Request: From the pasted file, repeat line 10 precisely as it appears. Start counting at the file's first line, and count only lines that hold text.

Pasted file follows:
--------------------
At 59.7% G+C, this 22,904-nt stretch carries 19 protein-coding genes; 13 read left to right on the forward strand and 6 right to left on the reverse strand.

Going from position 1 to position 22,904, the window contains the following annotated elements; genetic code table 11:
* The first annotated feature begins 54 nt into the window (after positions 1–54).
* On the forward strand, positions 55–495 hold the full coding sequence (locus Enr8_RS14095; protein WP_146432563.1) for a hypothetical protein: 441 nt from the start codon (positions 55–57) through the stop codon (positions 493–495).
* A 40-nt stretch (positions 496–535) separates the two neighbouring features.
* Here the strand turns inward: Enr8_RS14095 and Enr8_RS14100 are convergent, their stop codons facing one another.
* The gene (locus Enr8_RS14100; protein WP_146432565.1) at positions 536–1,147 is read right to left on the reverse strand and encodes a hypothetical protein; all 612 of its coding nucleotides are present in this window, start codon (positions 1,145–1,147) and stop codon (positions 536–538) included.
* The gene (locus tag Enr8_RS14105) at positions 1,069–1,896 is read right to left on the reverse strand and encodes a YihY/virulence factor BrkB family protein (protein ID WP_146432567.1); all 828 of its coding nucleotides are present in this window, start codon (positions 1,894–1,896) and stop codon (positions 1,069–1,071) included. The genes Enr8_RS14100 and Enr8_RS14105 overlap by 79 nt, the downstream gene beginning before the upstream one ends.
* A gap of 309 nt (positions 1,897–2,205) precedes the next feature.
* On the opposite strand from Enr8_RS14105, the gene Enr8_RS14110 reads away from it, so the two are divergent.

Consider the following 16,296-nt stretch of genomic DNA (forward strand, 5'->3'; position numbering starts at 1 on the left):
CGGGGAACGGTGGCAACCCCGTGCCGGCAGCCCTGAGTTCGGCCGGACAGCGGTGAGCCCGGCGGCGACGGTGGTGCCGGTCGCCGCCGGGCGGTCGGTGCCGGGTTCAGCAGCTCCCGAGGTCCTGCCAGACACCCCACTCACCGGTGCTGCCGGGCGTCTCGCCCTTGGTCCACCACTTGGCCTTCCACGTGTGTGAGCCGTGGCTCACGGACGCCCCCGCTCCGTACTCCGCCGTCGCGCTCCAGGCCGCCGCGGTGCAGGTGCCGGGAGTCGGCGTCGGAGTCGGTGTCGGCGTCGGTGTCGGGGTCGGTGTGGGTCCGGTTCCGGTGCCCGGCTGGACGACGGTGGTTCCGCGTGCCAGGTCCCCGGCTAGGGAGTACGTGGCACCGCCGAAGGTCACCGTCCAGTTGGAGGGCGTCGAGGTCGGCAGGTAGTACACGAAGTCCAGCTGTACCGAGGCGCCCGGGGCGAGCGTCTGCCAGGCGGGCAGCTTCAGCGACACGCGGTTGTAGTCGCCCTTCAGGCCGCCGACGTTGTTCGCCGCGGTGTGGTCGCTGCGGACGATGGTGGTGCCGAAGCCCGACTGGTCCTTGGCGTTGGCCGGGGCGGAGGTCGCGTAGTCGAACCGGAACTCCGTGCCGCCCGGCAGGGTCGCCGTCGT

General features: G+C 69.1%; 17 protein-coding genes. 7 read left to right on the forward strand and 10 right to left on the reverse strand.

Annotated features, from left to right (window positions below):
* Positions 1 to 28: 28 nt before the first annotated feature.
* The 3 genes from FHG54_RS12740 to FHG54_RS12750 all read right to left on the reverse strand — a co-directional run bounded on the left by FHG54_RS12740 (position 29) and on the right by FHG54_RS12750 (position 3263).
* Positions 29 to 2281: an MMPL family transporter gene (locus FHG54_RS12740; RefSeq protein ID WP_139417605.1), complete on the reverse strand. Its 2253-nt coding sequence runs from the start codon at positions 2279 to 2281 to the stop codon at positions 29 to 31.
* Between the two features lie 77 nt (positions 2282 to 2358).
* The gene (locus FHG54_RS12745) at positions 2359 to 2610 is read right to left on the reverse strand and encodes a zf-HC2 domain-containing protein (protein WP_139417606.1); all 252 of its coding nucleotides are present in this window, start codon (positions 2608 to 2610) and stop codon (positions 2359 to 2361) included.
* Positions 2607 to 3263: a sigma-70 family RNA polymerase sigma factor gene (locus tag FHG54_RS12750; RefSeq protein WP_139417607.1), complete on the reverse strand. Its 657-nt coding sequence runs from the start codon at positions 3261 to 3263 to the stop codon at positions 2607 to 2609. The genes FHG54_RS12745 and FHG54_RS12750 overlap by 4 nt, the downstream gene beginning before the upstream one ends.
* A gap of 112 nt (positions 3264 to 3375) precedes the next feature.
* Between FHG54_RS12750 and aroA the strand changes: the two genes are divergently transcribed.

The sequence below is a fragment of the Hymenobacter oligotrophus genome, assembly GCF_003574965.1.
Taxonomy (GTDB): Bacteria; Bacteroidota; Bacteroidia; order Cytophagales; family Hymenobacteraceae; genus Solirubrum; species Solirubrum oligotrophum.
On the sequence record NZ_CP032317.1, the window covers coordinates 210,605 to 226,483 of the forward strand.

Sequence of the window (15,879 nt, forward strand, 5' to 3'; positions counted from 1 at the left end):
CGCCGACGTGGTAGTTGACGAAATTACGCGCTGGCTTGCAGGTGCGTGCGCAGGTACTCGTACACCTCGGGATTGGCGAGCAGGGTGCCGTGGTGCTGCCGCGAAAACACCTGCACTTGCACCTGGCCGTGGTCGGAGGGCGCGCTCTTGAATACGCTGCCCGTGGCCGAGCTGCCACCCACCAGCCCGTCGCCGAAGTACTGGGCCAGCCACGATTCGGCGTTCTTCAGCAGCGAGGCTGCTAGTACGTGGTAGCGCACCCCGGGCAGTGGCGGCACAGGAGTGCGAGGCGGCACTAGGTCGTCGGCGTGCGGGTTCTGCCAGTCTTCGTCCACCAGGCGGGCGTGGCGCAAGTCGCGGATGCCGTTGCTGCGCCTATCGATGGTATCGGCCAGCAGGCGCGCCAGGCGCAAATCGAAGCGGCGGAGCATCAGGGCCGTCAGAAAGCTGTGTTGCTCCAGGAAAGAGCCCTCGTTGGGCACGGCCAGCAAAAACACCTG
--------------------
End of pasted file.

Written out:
* On the opposite strand from Enr8_RS14105, the gene Enr8_RS14110 reads away from it, so the two are divergent.